Making Real Music

For a variety of reasons, some of my music therapy friends find it particularly challenging to make their own music or to participate actively in group music experiences. These individuals – from toddlers to octogenarians – have significant physical or cognitive limitations or other issues resulting in minimal ability to sing, play instruments, engage in group experiences, listen actively, and/or interact with other people. One focus in my music therapy sessions in this case is to make music more accessible, giving each individual opportunities to take an active part in the music making. Granted, sometimes the “active” participation may be very minimal and individuals may need a great deal of assistance, but what a thrill when their efforts result in bona fide music!

When planning effective music therapy sessions for my friends with significant limitations of various types, I take many factors into consideration. For example, I am careful to, among other things, select appropriate instruments for the person’s interests and abilities, to consider positioning and logistical issues, to build on their strengths, and to design strategies to compensate for more challenging areas. Many other factors must be reviewed in planning for these folks, but, for this discussion, I am focusing just on the good ol’ music therapy standard, that of customizing music arrangements.

Strategy #1. Cue Up the Music

Lots of great songs out there allow our friends to make a significant contribution to the ensemble by simply holding a mallet or using their hand to tap a drum or other percussion instrument on specific musical cues during the song. For example, tap on the words“Hurrah, Hurrah” in “Johnny Comes Marching Home” or tap at the appropriate time in the old standard “Happy & You Know It” with adapted lyrics, e.g., “If your name is Sherrie, make some music (tap, tap).” Some of my MT friends seem to enjoy the anticipation of resting while waiting for their musical cues as much as they like booming the drum or tapping the tambourine or dinging a bell. Other standard favorites with noticeable music cues are:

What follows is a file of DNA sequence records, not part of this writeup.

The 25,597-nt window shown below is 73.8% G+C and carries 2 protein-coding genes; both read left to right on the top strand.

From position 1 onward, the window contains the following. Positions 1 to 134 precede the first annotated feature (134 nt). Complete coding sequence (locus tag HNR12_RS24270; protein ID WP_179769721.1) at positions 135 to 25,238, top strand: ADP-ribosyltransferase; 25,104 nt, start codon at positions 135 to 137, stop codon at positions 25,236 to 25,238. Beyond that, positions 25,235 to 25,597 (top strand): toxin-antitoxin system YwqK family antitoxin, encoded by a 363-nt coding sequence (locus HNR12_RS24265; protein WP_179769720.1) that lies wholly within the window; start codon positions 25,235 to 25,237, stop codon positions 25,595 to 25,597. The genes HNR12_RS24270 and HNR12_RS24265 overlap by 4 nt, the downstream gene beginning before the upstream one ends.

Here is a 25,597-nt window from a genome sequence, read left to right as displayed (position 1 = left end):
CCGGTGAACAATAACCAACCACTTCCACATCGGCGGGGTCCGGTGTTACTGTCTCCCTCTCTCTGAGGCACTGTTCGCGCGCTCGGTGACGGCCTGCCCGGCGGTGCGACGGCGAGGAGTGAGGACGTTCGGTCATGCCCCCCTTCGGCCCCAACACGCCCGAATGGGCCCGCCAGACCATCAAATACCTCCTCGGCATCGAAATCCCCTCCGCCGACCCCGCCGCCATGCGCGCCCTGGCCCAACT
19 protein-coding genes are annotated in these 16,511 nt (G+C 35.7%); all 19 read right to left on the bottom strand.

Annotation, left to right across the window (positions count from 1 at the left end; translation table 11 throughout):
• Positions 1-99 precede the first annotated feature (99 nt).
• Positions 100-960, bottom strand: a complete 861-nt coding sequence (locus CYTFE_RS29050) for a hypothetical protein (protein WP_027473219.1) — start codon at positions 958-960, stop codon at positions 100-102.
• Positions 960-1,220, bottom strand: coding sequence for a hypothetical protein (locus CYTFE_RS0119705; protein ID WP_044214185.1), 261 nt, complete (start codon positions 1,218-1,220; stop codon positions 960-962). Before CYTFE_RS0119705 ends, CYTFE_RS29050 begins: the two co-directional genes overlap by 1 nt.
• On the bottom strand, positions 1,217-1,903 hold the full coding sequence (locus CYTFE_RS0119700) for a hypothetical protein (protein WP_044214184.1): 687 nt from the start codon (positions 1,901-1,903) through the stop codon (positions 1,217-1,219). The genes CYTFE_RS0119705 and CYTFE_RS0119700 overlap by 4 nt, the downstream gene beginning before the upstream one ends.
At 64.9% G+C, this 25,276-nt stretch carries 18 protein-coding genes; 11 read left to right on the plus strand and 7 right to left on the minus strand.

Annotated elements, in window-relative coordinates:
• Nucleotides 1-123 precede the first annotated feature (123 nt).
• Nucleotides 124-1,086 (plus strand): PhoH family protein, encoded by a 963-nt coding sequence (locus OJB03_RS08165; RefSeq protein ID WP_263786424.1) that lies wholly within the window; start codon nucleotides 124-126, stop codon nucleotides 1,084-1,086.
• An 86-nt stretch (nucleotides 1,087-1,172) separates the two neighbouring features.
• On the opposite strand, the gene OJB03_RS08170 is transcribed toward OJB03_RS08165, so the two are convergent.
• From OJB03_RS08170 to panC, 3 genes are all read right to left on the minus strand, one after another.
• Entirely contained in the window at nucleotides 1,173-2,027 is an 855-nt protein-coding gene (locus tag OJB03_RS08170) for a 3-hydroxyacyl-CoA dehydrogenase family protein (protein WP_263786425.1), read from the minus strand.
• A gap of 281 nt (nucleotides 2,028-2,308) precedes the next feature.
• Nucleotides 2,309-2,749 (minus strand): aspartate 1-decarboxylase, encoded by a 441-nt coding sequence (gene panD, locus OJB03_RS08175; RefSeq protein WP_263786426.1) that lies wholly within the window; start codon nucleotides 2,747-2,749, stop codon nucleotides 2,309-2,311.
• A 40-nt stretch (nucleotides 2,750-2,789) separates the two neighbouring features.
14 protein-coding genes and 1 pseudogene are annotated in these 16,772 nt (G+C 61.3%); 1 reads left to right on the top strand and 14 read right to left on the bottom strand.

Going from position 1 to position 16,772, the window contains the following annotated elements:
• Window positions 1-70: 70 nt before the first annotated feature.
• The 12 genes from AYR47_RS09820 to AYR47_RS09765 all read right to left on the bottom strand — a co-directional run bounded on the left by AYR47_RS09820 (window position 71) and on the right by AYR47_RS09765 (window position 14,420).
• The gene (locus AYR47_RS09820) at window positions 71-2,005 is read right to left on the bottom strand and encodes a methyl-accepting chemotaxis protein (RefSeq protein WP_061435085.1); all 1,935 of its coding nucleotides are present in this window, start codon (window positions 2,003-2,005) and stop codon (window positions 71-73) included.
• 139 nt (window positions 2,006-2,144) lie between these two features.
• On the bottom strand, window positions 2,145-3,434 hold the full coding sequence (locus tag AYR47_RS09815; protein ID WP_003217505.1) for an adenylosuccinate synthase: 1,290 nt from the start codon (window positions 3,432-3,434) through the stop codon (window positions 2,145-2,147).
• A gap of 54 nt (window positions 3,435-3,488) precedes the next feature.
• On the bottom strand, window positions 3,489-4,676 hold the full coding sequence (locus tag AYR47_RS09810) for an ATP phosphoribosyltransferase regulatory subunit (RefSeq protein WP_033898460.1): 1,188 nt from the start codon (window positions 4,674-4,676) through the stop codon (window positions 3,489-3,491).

> playing during the “boom-dee-ah-dah” section of the old camp song I Love the Mountains.
> playing on the numbers one, five, and nine in the Elvis classic, Rock Around the Clock
> playing on “boom, boom, boom” for Ants Go Marching In
> playing on “uh, huh” phrase of Frog Went a’Courting

Note: Don’t get bogged down with my choices of overused MT songs. The possibilities for specific cues in songs are endless across all styles and generations of music, so let your imagination go wild.

Strategy #2. Johnny One-Chord

The title of this section adapted from Johnny One Note by Richard Rodgers & Lorenz Hart for 1937 musical, Babes in Arms.

Many of my music therapy friends seem to enjoy strumming an open-tuned guitar, electric guitar, harp, autoharp, banjo, mandolin, or other stringed instruments when the instruments are positioned in a way that makes the strings accessible. Some use their fingers to strum lightly, or use a soft mallet to tap, or use a soft kitchen spatula as an oversized pick. Notice the key word in the first sentence: “open-tuned.” I usually tune stringed instruments to C Major since it fits well with resonator bells, handbells, boom whackers, and other easy-to-play tuned instruments. I’ve even had MT friends with significant limitations play open-tuned violins. Can’t wait until I have the budget to purchase a cello for music therapy :-)

So, how do we make music with these open-tuned, one-chord instruments? Using some of my friend’s favorite songs, I start the song out with the standard melody, but improvise the melody of the rest of the song to blend with that one chord. And we simply rest during the bridge or when particularly notable parts of the song’s melody doesn’t fit well with the one chord, then start strumming or playing again when the melody moves back to tonic.

This open-tuning strategy works particularly well in group music therapy sessions, allowing a participant who has very limited abilities to play the open tuned electric guitar or another very cool instrument in an ensemble with his more able peers.

Strategy #3. Takin’ Turns Boogie

This is another strategy where the anticipation – i.e., the rest – section of the music seems to bring as much enjoyment as playing the instrument. Using any instrument accessible to my music therapy friend, I start out singing and playing a 4-measure phrase while they wait their turn. I usually use scat, but sometimes lyrics. Then, when my short section is finished, they make music while I rest. They might echo my section or play/sing something new. We keep trading off for eight or more sections. In the last segment, I bring the song to a close.

For a variety of reasons, many of my MT friends with significant limitations are not able and/or willing to sing in their sections, but they sure seem to enjoy playing their “own kind of music” on their choice of instruments during their own section while I sing or scat. Interestingly, even individuals who have very limited cognitive or motor skills are able to create some interesting musical phrases, and might play rhythmically rather than randomly.

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